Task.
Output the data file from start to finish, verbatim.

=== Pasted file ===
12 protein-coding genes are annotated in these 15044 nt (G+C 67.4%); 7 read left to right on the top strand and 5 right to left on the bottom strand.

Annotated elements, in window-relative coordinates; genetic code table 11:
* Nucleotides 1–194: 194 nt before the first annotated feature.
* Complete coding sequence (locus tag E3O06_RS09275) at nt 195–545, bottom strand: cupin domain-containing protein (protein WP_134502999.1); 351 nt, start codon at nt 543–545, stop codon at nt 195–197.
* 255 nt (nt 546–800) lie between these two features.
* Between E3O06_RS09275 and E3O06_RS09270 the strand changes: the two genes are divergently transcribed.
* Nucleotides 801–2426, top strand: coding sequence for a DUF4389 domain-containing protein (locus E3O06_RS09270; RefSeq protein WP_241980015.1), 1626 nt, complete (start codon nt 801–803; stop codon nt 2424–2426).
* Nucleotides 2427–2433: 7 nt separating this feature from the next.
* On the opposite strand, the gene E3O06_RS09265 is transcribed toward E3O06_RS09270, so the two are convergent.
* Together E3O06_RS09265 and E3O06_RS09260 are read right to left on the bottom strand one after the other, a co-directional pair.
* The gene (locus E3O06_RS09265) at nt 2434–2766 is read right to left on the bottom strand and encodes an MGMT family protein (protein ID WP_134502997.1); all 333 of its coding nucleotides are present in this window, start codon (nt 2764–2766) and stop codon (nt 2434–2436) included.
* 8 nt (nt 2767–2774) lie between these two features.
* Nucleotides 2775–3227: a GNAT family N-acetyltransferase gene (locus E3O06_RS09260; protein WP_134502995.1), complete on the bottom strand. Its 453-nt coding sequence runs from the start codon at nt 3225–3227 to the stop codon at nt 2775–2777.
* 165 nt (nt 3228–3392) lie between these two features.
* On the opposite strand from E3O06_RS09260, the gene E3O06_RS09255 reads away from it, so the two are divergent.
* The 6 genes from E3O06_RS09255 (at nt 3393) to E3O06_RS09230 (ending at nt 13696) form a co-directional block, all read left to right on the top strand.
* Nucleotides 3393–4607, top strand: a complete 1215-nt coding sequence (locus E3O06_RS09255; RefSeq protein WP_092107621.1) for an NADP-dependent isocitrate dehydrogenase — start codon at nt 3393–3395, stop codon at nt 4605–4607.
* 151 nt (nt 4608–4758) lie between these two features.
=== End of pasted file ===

12 protein-coding genes are annotated in these 15044 nt (G+C 67.4%); 7 read left to right on the top strand and 5 right to left on the bottom strand.

Annotated elements, in window-relative coordinates; genetic code table 11:
* Nucleotides 1–194: 194 nt before the first annotated feature.
* Complete coding sequence (locus tag E3O06_RS09275) at nt 195–545, bottom strand: cupin domain-containing protein (protein WP_134502999.1); 351 nt, start codon at nt 543–545, stop codon at nt 195–197.
* 255 nt (nt 546–800) lie between these two features.
* Between E3O06_RS09275 and E3O06_RS09270 the strand changes: the two genes are divergently transcribed.
* Nucleotides 801–2426, top strand: coding sequence for a DUF4389 domain-containing protein (locus E3O06_RS09270; RefSeq protein WP_241980015.1), 1626 nt, complete (start codon nt 801–803; stop codon nt 2424–2426).
* Nucleotides 2427–2433: 7 nt separating this feature from the next.
* On the opposite strand, the gene E3O06_RS09265 is transcribed toward E3O06_RS09270, so the two are convergent.
* Together E3O06_RS09265 and E3O06_RS09260 are read right to left on the bottom strand one after the other, a co-directional pair.
* The gene (locus E3O06_RS09265) at nt 2434–2766 is read right to left on the bottom strand and encodes an MGMT family protein (protein ID WP_134502997.1); all 333 of its coding nucleotides are present in this window, start codon (nt 2764–2766) and stop codon (nt 2434–2436) included.
* 8 nt (nt 2767–2774) lie between these two features.
* Nucleotides 2775–3227: a GNAT family N-acetyltransferase gene (locus E3O06_RS09260; protein WP_134502995.1), complete on the bottom strand. Its 453-nt coding sequence runs from the start codon at nt 3225–3227 to the stop codon at nt 2775–2777.
* 165 nt (nt 3228–3392) lie between these two features.
* On the opposite strand from E3O06_RS09260, the gene E3O06_RS09255 reads away from it, so the two are divergent.
* The 6 genes from E3O06_RS09255 (at nt 3393) to E3O06_RS09230 (ending at nt 13696) form a co-directional block, all read left to right on the top strand.
* Nucleotides 3393–4607, top strand: a complete 1215-nt coding sequence (locus E3O06_RS09255; RefSeq protein WP_092107621.1) for an NADP-dependent isocitrate dehydrogenase — start codon at nt 3393–3395, stop codon at nt 4605–4607.
* 151 nt (nt 4608–4758) lie between these two features.